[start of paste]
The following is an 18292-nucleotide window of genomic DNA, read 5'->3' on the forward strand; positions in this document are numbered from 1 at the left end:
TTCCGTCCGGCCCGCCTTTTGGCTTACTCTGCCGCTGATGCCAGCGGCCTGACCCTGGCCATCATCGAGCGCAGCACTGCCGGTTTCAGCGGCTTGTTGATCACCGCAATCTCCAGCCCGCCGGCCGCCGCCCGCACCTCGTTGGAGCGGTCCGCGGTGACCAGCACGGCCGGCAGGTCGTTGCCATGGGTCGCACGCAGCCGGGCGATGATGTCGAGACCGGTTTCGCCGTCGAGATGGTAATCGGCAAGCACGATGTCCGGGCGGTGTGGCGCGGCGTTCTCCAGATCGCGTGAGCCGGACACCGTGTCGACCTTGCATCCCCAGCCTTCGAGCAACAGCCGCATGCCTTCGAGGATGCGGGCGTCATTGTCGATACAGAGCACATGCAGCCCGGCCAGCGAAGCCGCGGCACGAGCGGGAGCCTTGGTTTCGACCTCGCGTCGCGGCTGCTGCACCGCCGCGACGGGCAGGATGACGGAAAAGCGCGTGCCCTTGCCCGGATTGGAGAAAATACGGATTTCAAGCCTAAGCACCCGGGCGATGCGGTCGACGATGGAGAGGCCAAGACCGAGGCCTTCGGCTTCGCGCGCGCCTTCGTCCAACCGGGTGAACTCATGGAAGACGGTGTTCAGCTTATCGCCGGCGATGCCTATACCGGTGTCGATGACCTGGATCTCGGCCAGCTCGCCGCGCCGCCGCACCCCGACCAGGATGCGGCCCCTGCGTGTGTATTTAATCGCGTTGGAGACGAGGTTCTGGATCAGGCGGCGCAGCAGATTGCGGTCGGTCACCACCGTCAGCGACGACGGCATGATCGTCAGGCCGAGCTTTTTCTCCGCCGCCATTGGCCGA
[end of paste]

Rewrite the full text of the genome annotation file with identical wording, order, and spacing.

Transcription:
The following is an 18292-nucleotide window of genomic DNA, read 5'->3' on the forward strand; positions in this document are numbered from 1 at the left end:
TTCCGTCCGGCCCGCCTTTTGGCTTACTCTGCCGCTGATGCCAGCGGCCTGACCCTGGCCATCATCGAGCGCAGCACTGCCGGTTTCAGCGGCTTGTTGATCACCGCAATCTCCAGCCCGCCGGCCGCCGCCCGCACCTCGTTGGAGCGGTCCGCGGTGACCAGCACGGCCGGCAGGTCGTTGCCATGGGTCGCACGCAGCCGGGCGATGATGTCGAGACCGGTTTCGCCGTCGAGATGGTAATCGGCAAGCACGATGTCCGGGCGGTGTGGCGCGGCGTTCTCCAGATCGCGTGAGCCGGACACCGTGTCGACCTTGCATCCCCAGCCTTCGAGCAACAGCCGCATGCCTTCGAGGATGCGGGCGTCATTGTCGATACAGAGCACATGCAGCCCGGCCAGCGAAGCCGCGGCACGAGCGGGAGCCTTGGTTTCGACCTCGCGTCGCGGCTGCTGCACCGCCGCGACGGGCAGGATGACGGAAAAGCGCGTGCCCTTGCCCGGATTGGAGAAAATACGGATTTCAAGCCTAAGCACCCGGGCGATGCGGTCGACGATGGAGAGGCCAAGACCGAGGCCTTCGGCTTCGCGCGCGCCTTCGTCCAACCGGGTGAACTCATGGAAGACGGTGTTCAGCTTATCGCCGGCGATGCCTATACCGGTGTCGATGACCTGGATCTCGGCCAGCTCGCCGCGCCGCCGCACCCCGACCAGGATGCGGCCCCTGCGTGTGTATTTAATCGCGTTGGAGACGAGGTTCTGGATCAGGCGGCGCAGCAGATTGCGGTCGGTCACCACCGTCAGCGACGACGGCATGATCGTCAGGCCGAGCTTTTTCTCCGCCGCCATTGGCCGA